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June 07, 2012

Do they know who she is?” My friend, a strongly committed Catholic law professor from the Midwest, almost burst out as we strode down 10th Ave. last night on the way to dinner. Did they know she is one of the most influential and most respected intellectual leaders in the America church? Do they realize the effect it has among enlightened Catholics when a condemnation comes out of the blue from Rome, when the target is revered by a network of students and professors from Africa to here? Especially in the wake of the feedback to the knuckle-rappng delivered to America nuns.

The she of course is Sister of Mercy Margaret Farley, former professor at the Yale Divinity School and author of Just Love: A Framework for Christian Sexual Ethics (Continuum, 2006), whose book, as reported in the New York Times (June 5) and National Catholic Reporter, has been denounced by the Congregation for the Doctrine of the Faith as “not consistent with authentic Catholic theology and should not be used by Roman Catholics.” Their argument is that the theology of the book does not conform strictly with the theology of the magisterium. Farley would reply that she does not purport to present strictly Catholic theology, but to employ years of social and cultural, as well as Christian theological, research in order to strengthen the marital commitment by applying principles of justice.

While outrage on behalf of Sister Margaret Farley, as in the treatment of Sister Elizabeth Johnson some months ago, may be appropriate, great good has emerged from both experiences. In both cases, rather than strike when the books were published, church authorities waited several years before they pounced. My guess is that they don’t really pay that much attention to theological books as they come out. Rather they wait for them to catch on, have influence, and be taught in the colleges. The someone somewhere writes to Rome warning high officials that the church’s truth is in danger.

Then the crackdown becomes a public event, the media tell the people in the pews what is happening. Students who have loved the books and teachers speak up. I worked on the Fordam campus for four years without meeting Elizabeth Johnson. Now I have read her book and have joined her fans. I have heard of Margaret Farley, but now I’ve had a long talk with one of her graduate students, her book Just Love is on my desk, and I’ll read it this weekend. The Washington Post today reports that overnight her Amazon sales ranking soared from 142,000 to 16. Thousands are talking about Farley’s ideas who had never of her before. This public reaction demonstrates that there is a great hunger among Christians and others for a sexual ethic that is grounded in the human experience of the 21st century as well as in the tradition of the church.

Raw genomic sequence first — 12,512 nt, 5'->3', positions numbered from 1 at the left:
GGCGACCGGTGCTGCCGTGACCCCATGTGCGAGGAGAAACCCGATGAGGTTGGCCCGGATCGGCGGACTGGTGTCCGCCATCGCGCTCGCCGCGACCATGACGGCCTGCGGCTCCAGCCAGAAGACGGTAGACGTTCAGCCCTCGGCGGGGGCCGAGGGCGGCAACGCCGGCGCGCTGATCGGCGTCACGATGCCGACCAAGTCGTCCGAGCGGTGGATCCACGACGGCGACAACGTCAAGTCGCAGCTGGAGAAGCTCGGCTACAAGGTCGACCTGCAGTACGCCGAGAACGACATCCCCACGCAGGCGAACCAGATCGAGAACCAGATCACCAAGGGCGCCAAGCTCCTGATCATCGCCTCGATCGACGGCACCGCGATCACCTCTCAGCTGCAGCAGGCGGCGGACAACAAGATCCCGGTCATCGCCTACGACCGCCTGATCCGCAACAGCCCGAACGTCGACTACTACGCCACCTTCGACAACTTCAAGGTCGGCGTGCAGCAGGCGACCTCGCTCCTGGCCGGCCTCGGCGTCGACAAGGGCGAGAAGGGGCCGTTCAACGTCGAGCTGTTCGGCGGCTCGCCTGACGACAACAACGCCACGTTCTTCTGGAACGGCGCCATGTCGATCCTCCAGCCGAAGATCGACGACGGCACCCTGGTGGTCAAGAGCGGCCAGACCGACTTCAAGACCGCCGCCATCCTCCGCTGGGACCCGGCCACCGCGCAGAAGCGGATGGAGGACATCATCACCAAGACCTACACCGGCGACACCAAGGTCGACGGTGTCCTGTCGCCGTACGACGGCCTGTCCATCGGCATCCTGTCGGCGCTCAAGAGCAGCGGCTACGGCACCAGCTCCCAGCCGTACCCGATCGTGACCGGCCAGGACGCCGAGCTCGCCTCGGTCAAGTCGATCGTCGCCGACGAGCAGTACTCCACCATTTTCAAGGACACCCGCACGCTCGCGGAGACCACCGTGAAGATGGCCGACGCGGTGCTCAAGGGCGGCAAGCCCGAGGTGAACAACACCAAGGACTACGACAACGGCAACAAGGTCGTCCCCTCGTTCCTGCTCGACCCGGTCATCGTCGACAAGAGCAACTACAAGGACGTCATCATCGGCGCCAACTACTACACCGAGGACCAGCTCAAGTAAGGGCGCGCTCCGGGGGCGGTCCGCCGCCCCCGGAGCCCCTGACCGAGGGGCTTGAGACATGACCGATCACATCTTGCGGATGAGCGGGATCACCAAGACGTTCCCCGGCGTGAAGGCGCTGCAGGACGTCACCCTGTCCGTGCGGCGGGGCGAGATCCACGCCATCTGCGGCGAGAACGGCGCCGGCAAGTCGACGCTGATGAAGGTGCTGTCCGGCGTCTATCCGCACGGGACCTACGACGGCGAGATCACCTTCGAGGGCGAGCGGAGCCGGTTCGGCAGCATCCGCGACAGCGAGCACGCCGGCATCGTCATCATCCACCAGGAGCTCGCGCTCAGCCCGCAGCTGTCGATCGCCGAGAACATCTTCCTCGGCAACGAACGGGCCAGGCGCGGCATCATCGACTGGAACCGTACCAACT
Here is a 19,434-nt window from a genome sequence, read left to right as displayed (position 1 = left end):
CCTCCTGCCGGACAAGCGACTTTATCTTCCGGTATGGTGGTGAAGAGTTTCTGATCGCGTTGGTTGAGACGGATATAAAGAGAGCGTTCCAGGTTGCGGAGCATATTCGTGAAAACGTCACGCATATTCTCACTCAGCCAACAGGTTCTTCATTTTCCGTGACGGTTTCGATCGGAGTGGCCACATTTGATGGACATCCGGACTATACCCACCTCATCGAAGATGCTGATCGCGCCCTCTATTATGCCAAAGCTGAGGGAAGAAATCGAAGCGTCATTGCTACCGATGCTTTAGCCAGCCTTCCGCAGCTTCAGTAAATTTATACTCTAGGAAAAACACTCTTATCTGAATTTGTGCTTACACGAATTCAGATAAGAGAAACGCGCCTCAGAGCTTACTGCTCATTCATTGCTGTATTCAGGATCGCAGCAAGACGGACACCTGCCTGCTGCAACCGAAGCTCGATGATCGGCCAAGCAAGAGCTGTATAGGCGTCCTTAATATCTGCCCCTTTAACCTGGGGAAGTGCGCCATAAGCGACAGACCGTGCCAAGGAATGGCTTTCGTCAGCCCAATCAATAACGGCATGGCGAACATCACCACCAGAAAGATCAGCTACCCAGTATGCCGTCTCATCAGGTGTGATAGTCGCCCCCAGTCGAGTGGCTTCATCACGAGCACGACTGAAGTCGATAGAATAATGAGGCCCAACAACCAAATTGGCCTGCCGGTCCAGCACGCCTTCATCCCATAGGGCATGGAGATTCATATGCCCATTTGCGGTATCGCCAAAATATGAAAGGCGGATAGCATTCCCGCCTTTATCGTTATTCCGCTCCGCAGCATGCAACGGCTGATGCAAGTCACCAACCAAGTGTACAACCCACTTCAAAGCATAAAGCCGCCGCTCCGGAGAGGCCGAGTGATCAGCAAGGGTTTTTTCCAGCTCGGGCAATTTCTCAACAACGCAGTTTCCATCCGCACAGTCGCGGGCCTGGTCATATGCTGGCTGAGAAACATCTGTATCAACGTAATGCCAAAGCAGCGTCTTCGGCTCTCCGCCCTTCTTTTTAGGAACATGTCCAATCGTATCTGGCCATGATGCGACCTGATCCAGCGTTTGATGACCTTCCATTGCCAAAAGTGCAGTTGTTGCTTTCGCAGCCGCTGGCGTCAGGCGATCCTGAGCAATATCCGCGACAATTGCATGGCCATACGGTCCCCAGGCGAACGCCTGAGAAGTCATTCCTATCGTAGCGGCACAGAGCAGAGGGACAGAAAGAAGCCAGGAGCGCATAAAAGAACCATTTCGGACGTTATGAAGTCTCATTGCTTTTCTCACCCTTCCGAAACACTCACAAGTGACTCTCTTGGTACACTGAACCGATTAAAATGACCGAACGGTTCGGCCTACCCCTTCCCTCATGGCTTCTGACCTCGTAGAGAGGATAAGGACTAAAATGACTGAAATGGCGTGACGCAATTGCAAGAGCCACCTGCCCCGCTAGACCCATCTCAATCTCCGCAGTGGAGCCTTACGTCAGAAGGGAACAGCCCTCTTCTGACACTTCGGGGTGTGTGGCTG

That sexual ethic will emerge when the whole church, not just the official magisterium, begins listening to itself and evaluating its own experience. The church has forfeited much of its capital in its handling of the sex abuse crisis. It can regain that moral authority by listening to the Spirit wherever or in whomever He/She may speak — including the theologians who love the church and have devoted their whole lives to study and teaching.

But how can we protect ourselves from error? It will take more effort. When a book containing some controversial material comes out, go after it right away with signed articles in legitimate publications. Not in backstage anonymous whispers and end-runs to authorities in Rome. Authorities must read the books they intend to condemn, read the reviews, sit down with the authors, give them a chance to explain themselves and then, if necessary, publish their reasons why they don’t want Catholics to read this book. Allow the author space to answer. Somehow the truth will emerge.

Meanwhile I recommend two readings: Lisa Sowle Cahill’s review of Just Love in America, December 11, 2006, and James F. Keenan, S.J.’s “Can We Talk? Theological Ethics and Sexuality,” in Theological Studies (March 2007, vol 68, especially his summary and appraisal of Farley). As Keenan says, “there is a great desire to host a variety of conversations on sexual ethics that at once uphold long-held traditional claims while at the same time promoting calls for a responsible sexual ethic in a different key.” I have the honor of presiding at three weddings this year, all involving families whom I love. The Catholic vision of Christian marriage is sublime, but the challenge of living out its ideals can seem overwhelming. The young couples deserve all the help the church can give; but they are not helped by shaking our fingers at scholars who share our goals.

Raymond A. Schroth, S.J.


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Rick Malloy
11 years 6 months ago